Fit Factor finalists joined by the man that brought you deep-fried Mars Bars

The Journal editor Brian Aitken brought the story about a Scottiish 'delicacy' to the world's attention. Now he pays the price by joining our Fit Factor finalists

Taking part in the Journals Fit Factor 2014, left to right, Journal Editor Brian Aitken, Carl Martin, Carol Sijakovic, Craig Barbour, Lisa Embleton, Ashley Cuniff, Gemma Robson and trainer David Fairlamb
Taking part in the Journals Fit Factor 2014, left to right, Journal Editor Brian Aitken, Carl Martin, Carol Sijakovic, Craig Barbour, Lisa Embleton, Ashley Cuniff, Gemma Robson and trainer David Fairlamb

Call it penance if you will - but I am joining the Fit Factor finalists this year as they attempt to lose weight and lead healthier lifestyles.

You should too. In fact, you CAN too with the help of the recipes, advice and fitness videos we have on our website.

Penance? Well, whisper it, but I am the reason the deep fried Mars bar became known worldwide. I hesitate to use the word scoop.

If you look on Wikipedia you will see that the first recorded mention of the ‘delicacy’ was in the Aberdeen Evening Express in 1995.

The article goes on to say that the publication followed a tip-off phone call to a journalist about a Stonehaven chip shop frying Mars bars for pupils.

Not quite. I was assistant editor of the newspaper at the time and I got to hear about what was happening from the fryer himself who shared the same local as me. In fact the chip shop was opposite my flat.

 

I told the newsdesk, who despatched the reporter to Stonehaven to get the story. The following day it was picked up by the Daily Record and then it went viral, which is quite something considering so few people had access to the internet then - Google didn’t come along until September 1997.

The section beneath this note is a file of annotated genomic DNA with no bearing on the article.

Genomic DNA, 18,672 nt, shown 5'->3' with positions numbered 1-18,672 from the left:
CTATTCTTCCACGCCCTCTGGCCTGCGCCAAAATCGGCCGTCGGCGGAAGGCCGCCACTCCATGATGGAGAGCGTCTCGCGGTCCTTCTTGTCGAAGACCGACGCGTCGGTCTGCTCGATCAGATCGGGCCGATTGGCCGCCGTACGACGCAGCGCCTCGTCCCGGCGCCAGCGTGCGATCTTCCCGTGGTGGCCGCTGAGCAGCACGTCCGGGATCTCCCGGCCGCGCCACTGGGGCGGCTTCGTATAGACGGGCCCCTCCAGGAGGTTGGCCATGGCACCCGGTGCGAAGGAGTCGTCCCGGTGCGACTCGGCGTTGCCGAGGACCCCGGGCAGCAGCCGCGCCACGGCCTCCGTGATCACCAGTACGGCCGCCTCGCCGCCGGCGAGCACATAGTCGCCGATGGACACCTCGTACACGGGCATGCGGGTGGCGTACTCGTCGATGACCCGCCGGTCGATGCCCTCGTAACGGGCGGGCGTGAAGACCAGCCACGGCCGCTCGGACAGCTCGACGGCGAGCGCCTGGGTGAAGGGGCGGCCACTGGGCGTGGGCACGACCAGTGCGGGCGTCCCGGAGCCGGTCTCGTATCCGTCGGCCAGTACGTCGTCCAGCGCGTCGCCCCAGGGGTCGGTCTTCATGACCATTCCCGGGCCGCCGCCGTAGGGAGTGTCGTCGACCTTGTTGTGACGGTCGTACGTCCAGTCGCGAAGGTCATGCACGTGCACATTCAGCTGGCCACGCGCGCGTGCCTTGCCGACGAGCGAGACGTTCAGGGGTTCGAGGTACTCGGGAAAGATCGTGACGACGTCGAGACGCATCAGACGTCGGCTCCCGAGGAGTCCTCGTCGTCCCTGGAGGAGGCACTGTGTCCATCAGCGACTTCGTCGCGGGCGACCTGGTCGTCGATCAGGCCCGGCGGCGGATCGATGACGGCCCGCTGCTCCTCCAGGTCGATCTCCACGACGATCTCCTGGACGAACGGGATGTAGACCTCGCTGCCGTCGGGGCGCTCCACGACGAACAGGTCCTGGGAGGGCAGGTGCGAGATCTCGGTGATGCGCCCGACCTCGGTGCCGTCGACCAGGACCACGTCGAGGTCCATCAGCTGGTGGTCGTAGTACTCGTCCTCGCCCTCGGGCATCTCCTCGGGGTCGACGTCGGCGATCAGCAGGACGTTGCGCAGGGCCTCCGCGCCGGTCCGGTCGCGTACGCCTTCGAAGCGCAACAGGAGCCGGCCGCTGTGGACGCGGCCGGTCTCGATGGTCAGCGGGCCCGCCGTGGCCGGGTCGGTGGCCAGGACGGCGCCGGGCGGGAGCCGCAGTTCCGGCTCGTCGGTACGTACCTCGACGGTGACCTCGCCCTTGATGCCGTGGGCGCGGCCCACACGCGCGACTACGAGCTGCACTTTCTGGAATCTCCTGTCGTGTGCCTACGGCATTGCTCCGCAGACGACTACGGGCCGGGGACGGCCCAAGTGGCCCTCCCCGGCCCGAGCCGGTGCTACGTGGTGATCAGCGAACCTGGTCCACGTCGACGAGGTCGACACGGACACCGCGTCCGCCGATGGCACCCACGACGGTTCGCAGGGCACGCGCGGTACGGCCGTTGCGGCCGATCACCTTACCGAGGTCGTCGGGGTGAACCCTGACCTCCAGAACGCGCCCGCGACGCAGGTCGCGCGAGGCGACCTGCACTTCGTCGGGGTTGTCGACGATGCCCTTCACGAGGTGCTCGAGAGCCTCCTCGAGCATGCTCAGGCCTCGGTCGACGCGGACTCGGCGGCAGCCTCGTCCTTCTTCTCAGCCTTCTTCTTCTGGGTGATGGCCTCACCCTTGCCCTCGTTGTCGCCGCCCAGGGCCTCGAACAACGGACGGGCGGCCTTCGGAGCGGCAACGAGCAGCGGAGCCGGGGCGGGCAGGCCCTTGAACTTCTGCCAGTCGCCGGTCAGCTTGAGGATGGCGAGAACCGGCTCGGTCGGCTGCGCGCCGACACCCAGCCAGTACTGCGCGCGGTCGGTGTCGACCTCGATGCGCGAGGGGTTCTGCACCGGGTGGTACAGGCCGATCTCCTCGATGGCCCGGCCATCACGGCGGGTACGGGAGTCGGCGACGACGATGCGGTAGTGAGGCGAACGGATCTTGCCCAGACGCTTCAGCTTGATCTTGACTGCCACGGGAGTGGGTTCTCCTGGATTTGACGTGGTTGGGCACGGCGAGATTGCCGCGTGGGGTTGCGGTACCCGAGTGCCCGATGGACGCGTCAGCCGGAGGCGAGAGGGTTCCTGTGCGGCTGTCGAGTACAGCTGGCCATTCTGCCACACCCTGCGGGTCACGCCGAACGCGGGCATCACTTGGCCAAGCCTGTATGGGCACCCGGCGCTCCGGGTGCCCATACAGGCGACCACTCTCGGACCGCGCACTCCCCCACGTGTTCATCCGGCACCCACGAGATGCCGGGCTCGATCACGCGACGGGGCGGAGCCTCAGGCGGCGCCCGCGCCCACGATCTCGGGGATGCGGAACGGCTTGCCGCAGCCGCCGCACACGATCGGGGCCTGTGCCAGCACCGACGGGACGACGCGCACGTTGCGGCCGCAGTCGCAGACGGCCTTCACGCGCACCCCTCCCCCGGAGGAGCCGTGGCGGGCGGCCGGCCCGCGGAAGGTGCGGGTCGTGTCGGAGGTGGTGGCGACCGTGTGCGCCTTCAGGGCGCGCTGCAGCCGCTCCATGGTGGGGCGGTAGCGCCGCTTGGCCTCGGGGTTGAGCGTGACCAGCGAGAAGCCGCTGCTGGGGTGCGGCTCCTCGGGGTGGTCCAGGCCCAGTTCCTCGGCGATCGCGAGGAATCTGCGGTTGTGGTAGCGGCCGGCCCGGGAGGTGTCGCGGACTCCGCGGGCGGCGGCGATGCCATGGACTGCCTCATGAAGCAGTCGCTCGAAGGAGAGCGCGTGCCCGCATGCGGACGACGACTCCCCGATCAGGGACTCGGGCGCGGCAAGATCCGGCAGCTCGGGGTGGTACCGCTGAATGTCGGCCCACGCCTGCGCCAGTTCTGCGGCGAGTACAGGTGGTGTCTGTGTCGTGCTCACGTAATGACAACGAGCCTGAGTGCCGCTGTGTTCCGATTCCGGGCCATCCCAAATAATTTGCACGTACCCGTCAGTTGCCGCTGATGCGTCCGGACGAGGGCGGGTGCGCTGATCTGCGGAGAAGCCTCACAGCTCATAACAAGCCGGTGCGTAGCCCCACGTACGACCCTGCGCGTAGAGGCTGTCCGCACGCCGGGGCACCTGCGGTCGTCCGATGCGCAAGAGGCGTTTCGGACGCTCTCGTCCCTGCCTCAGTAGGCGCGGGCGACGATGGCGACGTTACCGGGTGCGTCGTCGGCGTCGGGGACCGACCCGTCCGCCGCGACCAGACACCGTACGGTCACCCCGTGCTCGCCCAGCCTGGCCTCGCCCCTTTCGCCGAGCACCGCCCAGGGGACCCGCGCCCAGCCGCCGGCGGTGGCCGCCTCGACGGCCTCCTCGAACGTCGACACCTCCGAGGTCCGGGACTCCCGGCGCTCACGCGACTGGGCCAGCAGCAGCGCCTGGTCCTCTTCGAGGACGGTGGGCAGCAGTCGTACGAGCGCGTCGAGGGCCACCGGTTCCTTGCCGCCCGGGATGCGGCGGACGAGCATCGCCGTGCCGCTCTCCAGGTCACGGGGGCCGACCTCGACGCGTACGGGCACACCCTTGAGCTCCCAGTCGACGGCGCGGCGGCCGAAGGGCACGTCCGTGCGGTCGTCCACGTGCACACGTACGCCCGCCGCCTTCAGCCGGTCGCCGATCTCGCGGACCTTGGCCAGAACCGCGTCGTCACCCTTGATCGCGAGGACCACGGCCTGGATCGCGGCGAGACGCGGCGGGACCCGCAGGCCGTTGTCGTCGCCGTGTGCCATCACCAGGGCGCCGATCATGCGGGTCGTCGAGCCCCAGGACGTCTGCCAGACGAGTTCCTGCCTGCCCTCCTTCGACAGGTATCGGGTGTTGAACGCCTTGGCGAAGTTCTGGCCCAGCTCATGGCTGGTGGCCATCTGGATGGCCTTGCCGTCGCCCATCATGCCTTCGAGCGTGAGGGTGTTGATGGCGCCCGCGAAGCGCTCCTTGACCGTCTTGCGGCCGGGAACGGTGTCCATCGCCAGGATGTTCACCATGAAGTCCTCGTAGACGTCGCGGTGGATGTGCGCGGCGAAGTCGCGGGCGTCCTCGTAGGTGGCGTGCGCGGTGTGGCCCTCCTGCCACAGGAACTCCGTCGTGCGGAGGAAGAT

I would apologise even more profusely for liberating the deep fried Mars bar from the confines of North East Scotland and helping to reinforce the stereotype of unhealthy Scots, except I gained a new perspective recently

After giving a talk to journalism students, at which I made mention of this notoriety, I saw a tweet from one of the students that said: “Met the guy who broke the deep fried Mars bar story - and he doesn’t even mention it on his Twitter bio.”

Along with personal fitness trainer David Fairlamb, The Journal launched the Great North Fitness Revolution four years ago do encourage people in the region - the second most obese region in Europe - to eat healthier and to exercise more.

For the past two years we have been working together on the Fit Factor, a regional competition similar to TV’s The Biggest Loser.

The results have been spectacular and this year’s six finalists were announced in the paper yesterday.

Now I am going to join them for the next 12 weeks as they undergo training with David Fairlamb and follow the Caveman diet, eating plenty of meat, fruit and vegetables but no carbs or processed food.

Apparently I can’t have soy sauce with my stir fry or fat free yoghurt with my turkey steaks. Deep fried Mars bars are definitely out.

Tomorrow we’ll tell you the remarkable story of a man who failed to make the Fit Factor final last year but followed David Fairlamb all the way and shed stone after stone.

You can too. Log on to www.thejournal.co.uk/fitfactor.

We’re also encouraging people who are on Twitter to use #fitfactor

Wish me luck - and good luck to you too

Journalists

David Whetstone
Culture Editor
Graeme Whitfield
Business Editor
Mark Douglas
Newcastle United Editor
Stuart Rayner
Sports Writer